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The conclusion that the disorder is caused by a mutation in the mitochondrial genome is supported by the pedigree and the observation of variable expression in affected members of the same family. The disorder is passed only from affected mothers to offspring; when fathers are affected, none of their children have the trait (as seen in the children of II-2 and III-6). This outcome is expected of traits determined by mutations in mtDNA, because mitochondria are in the cytoplasm and usually inherited only from a single (in humans, the maternal) parent.

The facts that some offspring of affected mothers do not show the trait (III-9 and IV-5) and that expression varies from one person to another suggest that affected persons are heteroplasmic, with both mutant and wild-type mitochondria. Random segregation of mitochondria in meiosis may produce gametes having different proportions of mutant and wild-type sequences, resulting in different degrees of phenotypic expression among the offspring. Most likely, symptoms of the disorder develop when some minimum proportion of the mitochondria are mutant. Just by chance, some of the gametes produced by an affected mother contain few mutant mitochondria and result in offspring that lack the disorder.

Another possible explanation for the disorder is that it results from an autosomal dominant gene. When an affected (heterozygous) person mates with an unaffected (homozygous) person, about half of the offspring are expected to have the trait, but just by chance some affected parents will have no affected offspring. It is possible that individuals II-2 and III-6 in the pedigree just happened to be male and their sex is unrelated to the mode of transmission. The variable expression could be explained by variable expressivity (see p. 000 in Chapter 3).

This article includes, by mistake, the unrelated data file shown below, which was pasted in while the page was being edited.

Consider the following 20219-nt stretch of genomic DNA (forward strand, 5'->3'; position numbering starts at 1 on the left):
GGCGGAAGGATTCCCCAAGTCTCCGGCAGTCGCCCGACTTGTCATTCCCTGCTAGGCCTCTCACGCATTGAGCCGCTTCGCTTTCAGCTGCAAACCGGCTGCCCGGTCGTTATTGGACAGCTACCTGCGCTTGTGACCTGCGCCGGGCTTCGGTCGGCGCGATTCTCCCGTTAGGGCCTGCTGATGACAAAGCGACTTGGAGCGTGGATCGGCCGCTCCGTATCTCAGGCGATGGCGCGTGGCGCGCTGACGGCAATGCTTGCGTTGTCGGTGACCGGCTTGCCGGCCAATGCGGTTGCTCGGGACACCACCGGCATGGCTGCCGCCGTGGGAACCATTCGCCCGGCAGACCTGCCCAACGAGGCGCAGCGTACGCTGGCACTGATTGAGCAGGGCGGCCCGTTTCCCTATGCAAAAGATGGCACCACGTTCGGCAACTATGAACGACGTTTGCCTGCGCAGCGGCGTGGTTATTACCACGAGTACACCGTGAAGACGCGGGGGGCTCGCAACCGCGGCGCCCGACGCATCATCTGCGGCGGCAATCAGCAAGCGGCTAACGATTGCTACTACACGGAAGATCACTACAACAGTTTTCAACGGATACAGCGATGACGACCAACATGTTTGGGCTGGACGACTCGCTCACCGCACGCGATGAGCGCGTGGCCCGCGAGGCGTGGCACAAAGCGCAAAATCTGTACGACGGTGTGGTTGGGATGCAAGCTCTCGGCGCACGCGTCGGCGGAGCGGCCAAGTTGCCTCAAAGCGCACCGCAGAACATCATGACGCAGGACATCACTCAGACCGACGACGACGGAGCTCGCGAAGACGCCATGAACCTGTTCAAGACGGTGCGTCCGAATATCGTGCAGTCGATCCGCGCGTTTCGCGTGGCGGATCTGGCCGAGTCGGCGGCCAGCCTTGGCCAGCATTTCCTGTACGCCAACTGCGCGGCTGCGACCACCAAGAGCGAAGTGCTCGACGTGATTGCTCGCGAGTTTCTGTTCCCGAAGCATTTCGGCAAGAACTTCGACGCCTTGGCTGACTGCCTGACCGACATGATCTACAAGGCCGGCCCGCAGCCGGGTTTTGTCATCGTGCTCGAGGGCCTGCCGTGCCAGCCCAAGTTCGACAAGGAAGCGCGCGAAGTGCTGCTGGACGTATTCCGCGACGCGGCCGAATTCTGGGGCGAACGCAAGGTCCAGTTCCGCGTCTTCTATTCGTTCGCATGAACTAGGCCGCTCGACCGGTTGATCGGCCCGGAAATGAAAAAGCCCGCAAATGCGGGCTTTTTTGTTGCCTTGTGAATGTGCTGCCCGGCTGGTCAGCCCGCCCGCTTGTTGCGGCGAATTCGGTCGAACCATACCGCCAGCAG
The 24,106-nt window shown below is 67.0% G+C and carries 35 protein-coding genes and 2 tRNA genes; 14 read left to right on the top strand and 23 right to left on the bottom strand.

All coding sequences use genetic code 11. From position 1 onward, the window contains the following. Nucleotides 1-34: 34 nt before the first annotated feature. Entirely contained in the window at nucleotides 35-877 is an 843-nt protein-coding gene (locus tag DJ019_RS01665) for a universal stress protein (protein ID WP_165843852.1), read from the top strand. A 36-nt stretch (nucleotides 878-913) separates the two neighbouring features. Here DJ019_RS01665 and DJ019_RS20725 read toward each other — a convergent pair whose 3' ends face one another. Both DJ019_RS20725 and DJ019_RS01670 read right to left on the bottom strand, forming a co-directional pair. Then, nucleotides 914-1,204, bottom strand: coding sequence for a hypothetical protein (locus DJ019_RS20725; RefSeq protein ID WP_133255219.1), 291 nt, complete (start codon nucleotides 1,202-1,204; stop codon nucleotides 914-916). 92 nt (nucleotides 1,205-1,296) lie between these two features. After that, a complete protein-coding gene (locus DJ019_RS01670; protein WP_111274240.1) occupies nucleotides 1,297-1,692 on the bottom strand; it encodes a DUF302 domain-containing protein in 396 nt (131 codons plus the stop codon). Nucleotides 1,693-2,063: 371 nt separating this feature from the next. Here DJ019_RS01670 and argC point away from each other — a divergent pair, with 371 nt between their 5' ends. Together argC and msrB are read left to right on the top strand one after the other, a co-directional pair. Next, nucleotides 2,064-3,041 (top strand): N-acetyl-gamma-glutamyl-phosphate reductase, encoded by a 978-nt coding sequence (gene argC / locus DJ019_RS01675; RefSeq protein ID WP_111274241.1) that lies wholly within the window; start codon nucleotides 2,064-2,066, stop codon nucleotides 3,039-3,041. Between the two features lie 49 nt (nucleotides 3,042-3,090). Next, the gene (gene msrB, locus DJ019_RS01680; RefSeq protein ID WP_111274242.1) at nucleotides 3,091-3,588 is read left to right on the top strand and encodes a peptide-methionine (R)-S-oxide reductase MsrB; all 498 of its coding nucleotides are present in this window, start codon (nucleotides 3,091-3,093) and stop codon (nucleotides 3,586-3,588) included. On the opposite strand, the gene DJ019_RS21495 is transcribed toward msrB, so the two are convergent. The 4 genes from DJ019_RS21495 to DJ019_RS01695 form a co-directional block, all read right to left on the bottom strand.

2. Suppose that a new organelle is discovered in an obscure group of protists. This organelle contains a small DNA genome and some scientists are arguing that, like chloroplasts and mitochondria, this organelle originated as a free-living eubacterium that entered into an endosymbiotic relation with the protist. Outline a research plan to determine if the new organelle evolved from a free-living eubac-terium. What kinds of data would you collect and what predictions would you make if the theory is correct?

We could examine the structure, organization, and sequences of the organelle genome. If the organelle shows only characteristics of eukaryotic DNA, then it most likely has a eukaryotic origin but, if it displays some characteristics of eubacterial DNA, then this finding supports the theory of a eubacterial origin. However, on the basis of our knowledge of mitochondrial and chloroplast genomes, we should not expect the organelle genome to be entirely eubacterial in its characteristics.

We could start by examining the overall characteristics of the organelle DNA. If it has a eubacterial origin, we might expect that the organelle genome will consist of a circular molecule and will lack histone proteins. We might then sequence the organelle DNA to determine its gene content and organization. The presence of any group II introns would suggest a eubacterial origin, because these introns have been found only in eubacterial genomes and genomes derived from eubacteria. The presence of any pre-mRNA introns, on the other hand, would suggest a eukaryotic origin, because these introns have been found only in nuclear eukaryotic genomes. If the organelle genome has a eubacterial origin, we might expect to see polycistronic mRNA, the absence of a 5' cap, and inhibition of translation by those antibiotics that typically inhibit eubacterial translation.

Finally, we could compare the DNA sequences found in the organelle genome with homologous sequences from eubacteria and eukaryotic genomes. If the theory of an endosymbiotic origin is correct, then the organelle sequences should be most similar to homologous sequences found in eubacteria.

The New Genetics

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